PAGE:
AMD has been rolling out updates to its Zen processors to mitigate the inception vulnerability that was discovered recently. However, it appears that there’s catch.
The Linux website Phoronix has been benchmarking the CPUs post update and the results are not good news for performance: in some cases, tasks were 54% slower than those run on unpatched chips.
Some apps, such as 7zip, Blender, and Firefox, didn’t take too much of a hit, although 7Zip performed the worst out of the three. However, industry-grade software appeared to suffer much more.
For instance, database app MariaDB performed much worse on patched Epyc server processors. Other applications related to code compilation, engineering, and image processing were also similarly impacted.
AMD has been patching its affected chips in three different ways: some have kernel-based mitigation, some have new microcode, and others have Indirect Branch Prediction Barrier (IBPB) mitigation applied. The latter is considered the most secure fix, but also most often responsible for the worst slowdowns.
This isn’t the first time a major CPU flaw has caused problems. Intel had the infamous Meltdown/ Spectre flaws in many of its processors – and AMD was affected partially too – which let threat actors read system memory and gain valuable information, such as passwords and encryption keys.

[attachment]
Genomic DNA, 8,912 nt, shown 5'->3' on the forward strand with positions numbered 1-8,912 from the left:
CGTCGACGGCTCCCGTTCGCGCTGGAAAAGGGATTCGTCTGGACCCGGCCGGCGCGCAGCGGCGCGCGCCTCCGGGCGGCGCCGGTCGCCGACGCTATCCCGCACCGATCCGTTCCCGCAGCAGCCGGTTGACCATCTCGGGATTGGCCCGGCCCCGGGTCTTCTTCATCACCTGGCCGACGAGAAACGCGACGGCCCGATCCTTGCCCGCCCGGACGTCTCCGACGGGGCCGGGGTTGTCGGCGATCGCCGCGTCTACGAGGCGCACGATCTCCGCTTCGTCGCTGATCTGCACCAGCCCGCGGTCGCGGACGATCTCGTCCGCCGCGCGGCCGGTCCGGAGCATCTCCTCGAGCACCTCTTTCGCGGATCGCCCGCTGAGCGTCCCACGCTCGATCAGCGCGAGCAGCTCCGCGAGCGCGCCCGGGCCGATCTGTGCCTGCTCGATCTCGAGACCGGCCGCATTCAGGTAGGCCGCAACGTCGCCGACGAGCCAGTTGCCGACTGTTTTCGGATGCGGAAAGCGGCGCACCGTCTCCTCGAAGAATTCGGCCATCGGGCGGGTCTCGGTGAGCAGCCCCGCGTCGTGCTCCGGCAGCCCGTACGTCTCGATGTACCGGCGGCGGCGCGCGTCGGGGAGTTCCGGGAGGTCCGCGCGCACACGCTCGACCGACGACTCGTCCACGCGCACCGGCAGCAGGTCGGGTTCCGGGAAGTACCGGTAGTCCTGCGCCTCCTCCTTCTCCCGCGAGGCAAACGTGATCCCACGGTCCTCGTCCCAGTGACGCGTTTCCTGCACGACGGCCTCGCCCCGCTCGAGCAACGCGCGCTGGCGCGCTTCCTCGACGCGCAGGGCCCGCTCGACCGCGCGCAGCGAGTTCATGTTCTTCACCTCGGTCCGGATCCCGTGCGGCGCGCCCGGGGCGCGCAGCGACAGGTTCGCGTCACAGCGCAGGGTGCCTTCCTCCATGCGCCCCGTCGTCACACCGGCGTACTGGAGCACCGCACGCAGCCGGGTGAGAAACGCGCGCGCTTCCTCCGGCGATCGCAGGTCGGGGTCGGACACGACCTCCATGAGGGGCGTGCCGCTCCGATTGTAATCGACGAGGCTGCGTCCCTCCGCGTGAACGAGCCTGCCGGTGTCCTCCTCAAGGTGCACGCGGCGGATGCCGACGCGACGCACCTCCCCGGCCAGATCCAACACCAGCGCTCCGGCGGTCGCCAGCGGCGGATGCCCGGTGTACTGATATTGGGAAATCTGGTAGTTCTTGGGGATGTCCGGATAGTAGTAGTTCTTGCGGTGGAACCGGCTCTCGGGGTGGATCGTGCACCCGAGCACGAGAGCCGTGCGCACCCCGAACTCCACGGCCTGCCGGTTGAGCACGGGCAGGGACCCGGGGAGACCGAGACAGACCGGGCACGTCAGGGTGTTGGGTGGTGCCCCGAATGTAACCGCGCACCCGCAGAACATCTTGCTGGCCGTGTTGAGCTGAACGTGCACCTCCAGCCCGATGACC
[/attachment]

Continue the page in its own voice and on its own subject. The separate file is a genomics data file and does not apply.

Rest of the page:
In trying to fix the problem with a firmware patch, Intel unwittingly made systems borderline unusable, causing spontaneous reboots and instability issues. It then issued a directive to all involved in the supply chain of its chips, including end-users, not to download the patch.
More recently, both CPU titans were found to have another security problem in their respective products, similar to Meltdown and Spectre, called Retbleed, which let abusers access kernel memory. Again, fixing this issue means inevitably slowing down the chips’ performance.